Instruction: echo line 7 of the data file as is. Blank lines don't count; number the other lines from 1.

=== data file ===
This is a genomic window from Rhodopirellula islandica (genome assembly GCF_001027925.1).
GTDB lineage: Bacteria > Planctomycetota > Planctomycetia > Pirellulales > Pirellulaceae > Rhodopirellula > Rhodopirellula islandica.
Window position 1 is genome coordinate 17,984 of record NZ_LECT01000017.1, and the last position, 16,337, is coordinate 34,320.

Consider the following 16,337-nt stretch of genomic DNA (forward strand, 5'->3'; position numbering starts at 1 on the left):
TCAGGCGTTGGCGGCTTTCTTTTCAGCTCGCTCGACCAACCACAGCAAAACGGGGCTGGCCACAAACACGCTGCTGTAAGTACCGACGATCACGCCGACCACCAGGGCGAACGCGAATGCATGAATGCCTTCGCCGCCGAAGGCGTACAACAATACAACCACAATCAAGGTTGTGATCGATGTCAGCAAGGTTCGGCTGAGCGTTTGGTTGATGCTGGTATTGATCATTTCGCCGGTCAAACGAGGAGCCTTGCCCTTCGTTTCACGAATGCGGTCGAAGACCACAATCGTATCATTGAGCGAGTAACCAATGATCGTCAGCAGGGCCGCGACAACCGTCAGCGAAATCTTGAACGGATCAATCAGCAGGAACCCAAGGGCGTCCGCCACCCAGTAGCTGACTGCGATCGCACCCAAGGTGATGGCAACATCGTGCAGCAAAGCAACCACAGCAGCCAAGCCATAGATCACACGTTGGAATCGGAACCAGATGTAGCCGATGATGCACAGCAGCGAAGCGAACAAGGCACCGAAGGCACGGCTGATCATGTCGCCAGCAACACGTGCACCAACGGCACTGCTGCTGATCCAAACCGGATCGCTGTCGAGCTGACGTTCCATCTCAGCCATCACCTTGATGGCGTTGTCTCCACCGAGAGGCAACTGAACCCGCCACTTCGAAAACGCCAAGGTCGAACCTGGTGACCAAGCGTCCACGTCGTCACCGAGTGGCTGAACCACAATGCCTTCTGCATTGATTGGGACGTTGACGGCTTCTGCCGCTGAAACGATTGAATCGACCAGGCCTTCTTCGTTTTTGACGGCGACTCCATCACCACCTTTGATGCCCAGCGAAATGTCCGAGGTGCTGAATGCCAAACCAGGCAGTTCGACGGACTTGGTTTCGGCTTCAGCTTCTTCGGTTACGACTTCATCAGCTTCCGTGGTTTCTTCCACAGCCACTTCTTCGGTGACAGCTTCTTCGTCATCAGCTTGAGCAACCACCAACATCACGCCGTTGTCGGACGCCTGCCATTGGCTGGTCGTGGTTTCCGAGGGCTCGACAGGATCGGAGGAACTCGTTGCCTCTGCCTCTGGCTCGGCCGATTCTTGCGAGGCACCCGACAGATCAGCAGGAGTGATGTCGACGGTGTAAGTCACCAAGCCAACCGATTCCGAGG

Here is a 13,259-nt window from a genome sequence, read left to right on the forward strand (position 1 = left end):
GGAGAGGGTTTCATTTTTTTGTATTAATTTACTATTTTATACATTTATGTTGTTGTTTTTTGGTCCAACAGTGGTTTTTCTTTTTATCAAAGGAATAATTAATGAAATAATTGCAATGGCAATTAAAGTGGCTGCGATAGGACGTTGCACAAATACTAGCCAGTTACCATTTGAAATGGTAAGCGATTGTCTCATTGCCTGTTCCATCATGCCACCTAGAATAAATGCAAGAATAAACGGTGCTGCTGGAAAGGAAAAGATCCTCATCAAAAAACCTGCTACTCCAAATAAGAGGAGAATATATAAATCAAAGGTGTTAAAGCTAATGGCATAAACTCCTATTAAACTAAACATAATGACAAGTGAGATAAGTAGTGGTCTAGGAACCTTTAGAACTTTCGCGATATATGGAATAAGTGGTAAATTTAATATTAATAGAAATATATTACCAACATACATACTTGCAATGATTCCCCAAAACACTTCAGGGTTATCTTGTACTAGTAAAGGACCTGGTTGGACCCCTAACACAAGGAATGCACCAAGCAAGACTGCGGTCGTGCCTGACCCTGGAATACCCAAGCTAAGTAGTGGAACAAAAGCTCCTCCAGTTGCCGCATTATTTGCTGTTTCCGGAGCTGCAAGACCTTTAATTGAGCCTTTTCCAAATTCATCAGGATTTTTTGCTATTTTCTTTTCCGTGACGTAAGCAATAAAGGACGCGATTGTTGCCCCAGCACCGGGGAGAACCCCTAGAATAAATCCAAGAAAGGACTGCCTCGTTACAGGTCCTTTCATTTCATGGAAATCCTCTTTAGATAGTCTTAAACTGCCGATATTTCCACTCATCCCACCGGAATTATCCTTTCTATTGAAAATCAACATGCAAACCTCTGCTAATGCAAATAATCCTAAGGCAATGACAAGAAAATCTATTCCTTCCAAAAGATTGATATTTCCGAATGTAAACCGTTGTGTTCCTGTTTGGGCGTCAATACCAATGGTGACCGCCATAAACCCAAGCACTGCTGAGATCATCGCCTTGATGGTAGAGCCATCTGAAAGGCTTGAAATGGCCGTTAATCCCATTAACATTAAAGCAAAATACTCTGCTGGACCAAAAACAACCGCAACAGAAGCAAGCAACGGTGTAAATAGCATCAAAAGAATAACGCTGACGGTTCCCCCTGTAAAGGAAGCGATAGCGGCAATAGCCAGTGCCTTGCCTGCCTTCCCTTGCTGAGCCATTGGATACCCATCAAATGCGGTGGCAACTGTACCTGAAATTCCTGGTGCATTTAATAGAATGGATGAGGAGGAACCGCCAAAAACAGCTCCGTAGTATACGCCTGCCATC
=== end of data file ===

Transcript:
GGAGAGGGTTTCATTTTTTTGTATTAATTTACTATTTTATACATTTATGTTGTTGTTTTTTGGTCCAACAGTGGTTTTTCTTTTTATCAAAGGAATAATTAATGAAATAATTGCAATGGCAATTAAAGTGGCTGCGATAGGACGTTGCACAAATACTAGCCAGTTACCATTTGAAATGGTAAGCGATTGTCTCATTGCCTGTTCCATCATGCCACCTAGAATAAATGCAAGAATAAACGGTGCTGCTGGAAAGGAAAAGATCCTCATCAAAAAACCTGCTACTCCAAATAAGAGGAGAATATATAAATCAAAGGTGTTAAAGCTAATGGCATAAACTCCTATTAAACTAAACATAATGACAAGTGAGATAAGTAGTGGTCTAGGAACCTTTAGAACTTTCGCGATATATGGAATAAGTGGTAAATTTAATATTAATAGAAATATATTACCAACATACATACTTGCAATGATTCCCCAAAACACTTCAGGGTTATCTTGTACTAGTAAAGGACCTGGTTGGACCCCTAACACAAGGAATGCACCAAGCAAGACTGCGGTCGTGCCTGACCCTGGAATACCCAAGCTAAGTAGTGGAACAAAAGCTCCTCCAGTTGCCGCATTATTTGCTGTTTCCGGAGCTGCAAGACCTTTAATTGAGCCTTTTCCAAATTCATCAGGATTTTTTGCTATTTTCTTTTCCGTGACGTAAGCAATAAAGGACGCGATTGTTGCCCCAGCACCGGGGAGAACCCCTAGAATAAATCCAAGAAAGGACTGCCTCGTTACAGGTCCTTTCATTTCATGGAAATCCTCTTTAGATAGTCTTAAACTGCCGATATTTCCACTCATCCCACCGGAATTATCCTTTCTATTGAAAATCAACATGCAAACCTCTGCTAATGCAAATAATCCTAAGGCAATGACAAGAAAATCTATTCCTTCCAAAAGATTGATATTTCCGAATGTAAACCGTTGTGTTCCTGTTTGGGCGTCAATACCAATGGTGACCGCCATAAACCCAAGCACTGCTGAGATCATCGCCTTGATGGTAGAGCCATCTGAAAGGCTTGAAATGGCCGTTAATCCCATTAACATTAAAGCAAAATACTCTGCTGGACCAAAAACAACCGCAACAGAAGCAAGCAACGGTGTAAATAGCATCAAAAGAATAACGCTGACGGTTCCCCCTGTAAAGGAAGCGATAGCGGCAATAGCCAGTGCCTTGCCTGCCTTCCCTTGCTGAGCCATTGGATACCCATCAAATGCGGTGGCAACTGTACCTGAAATTCCTGGTGCATTTAATAGAATGGATGAGGAGGAACCGCCAAAAACAGCTCCGTAGTATACGCCTGCCATC